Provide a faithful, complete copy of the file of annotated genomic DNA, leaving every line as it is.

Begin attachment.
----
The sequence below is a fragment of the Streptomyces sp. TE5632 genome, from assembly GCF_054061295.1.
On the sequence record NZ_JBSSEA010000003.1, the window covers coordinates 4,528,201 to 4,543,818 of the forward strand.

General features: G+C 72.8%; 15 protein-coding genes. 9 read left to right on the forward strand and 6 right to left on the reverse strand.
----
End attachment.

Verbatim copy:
The sequence below is a fragment of the Streptomyces sp. TE5632 genome, from assembly GCF_054061295.1.
On the sequence record NZ_JBSSEA010000003.1, the window covers coordinates 4,528,201 to 4,543,818 of the forward strand.

General features: G+C 72.8%; 15 protein-coding genes. 9 read left to right on the forward strand and 6 right to left on the reverse strand.